November 25, 1991 12:00 PM

Public Enemy

You were expecting maybe a cheerful title? Go buy a Marilyn McCoo record. This is Public Enemy, the Long Island gang that put manifesto rap on the map, delivering another album of blunt, militant hip hop.

Principal rhetorician Chuck D rails against racism in “By the Time I Get to Arizona,” “Shut Em Down” and “Can’t Truss It,” which equates our modern social injustices with slavery. In “How to Kill a Radio Consultant,” he blasts urban radio stations “Programmed by a sucker in a suit/Slick back hair, he don’t even live here.” In “1 Million Bottle-bags,” he trains his ire on the marketing of malt liquor and fortified wine to black neighborhoods.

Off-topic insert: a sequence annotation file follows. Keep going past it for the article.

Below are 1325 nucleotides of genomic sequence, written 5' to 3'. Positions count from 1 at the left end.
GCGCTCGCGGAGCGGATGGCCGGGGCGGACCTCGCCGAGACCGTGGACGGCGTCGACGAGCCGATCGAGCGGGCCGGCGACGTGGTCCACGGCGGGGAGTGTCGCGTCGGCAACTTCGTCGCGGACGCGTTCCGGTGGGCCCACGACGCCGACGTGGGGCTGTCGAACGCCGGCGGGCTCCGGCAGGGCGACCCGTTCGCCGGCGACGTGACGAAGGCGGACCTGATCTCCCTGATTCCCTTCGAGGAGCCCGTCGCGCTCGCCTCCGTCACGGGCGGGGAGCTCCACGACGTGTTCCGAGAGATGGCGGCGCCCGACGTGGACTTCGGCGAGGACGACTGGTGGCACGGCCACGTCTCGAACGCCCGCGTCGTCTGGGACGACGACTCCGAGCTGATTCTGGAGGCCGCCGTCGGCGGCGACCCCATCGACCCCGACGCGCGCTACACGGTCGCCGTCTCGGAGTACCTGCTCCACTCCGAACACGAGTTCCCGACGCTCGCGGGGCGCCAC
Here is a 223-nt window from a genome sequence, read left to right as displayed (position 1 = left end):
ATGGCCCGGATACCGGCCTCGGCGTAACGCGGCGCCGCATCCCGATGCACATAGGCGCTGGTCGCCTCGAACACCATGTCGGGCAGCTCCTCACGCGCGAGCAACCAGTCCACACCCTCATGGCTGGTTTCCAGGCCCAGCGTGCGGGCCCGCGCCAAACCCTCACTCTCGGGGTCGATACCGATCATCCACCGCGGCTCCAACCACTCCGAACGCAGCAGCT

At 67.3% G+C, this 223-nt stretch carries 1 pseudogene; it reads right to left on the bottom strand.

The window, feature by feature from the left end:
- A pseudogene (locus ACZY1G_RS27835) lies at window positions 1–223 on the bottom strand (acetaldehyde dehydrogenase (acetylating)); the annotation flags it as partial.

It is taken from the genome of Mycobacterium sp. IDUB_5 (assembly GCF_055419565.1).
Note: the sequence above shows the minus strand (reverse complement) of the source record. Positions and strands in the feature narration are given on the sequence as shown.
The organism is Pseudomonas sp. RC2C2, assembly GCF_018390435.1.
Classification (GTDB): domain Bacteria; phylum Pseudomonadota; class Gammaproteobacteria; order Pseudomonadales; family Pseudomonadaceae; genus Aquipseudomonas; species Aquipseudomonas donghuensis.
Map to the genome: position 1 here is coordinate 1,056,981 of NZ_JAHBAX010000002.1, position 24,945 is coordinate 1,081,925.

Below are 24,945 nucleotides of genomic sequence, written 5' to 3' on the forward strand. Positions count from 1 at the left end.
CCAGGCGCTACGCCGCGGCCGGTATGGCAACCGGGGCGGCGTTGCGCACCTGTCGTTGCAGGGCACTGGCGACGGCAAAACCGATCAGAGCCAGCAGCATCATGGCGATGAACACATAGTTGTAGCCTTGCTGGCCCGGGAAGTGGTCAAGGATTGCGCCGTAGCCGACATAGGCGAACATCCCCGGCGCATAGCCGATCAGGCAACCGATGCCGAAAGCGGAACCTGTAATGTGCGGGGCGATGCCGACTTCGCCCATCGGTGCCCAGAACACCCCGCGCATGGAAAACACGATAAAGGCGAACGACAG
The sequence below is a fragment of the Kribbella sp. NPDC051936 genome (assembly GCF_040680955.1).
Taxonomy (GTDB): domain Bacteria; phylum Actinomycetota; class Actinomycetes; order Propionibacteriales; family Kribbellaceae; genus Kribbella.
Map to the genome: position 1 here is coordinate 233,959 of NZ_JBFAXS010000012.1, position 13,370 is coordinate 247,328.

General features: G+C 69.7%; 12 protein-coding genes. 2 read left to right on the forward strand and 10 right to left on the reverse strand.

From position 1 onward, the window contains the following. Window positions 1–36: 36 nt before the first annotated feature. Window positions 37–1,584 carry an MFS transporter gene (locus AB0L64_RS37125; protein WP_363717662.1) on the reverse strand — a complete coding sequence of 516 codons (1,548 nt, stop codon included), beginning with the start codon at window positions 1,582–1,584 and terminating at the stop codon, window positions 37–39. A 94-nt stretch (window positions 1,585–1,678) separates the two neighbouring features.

The dense, industrial-tinged production by Public Enemy’s new crew of producers calling themselves the Imperial Grand Ministers of Funk isn’t quite up to the furious standards set by the group’s former console kings, the Bomb Squad. But it has its moments, such as the sirenlike background to “Lost at Birth,” which sounds like a prison break, and the hypnotic sway of “Shut Em Down.”

This release isn’t quite as astringent or impressive as its predecessor Fear of a Black Planet. But Public Enemy is still serving up deep-dish anger. Their vehemence is invigorating. (Def Jam/Columbia)

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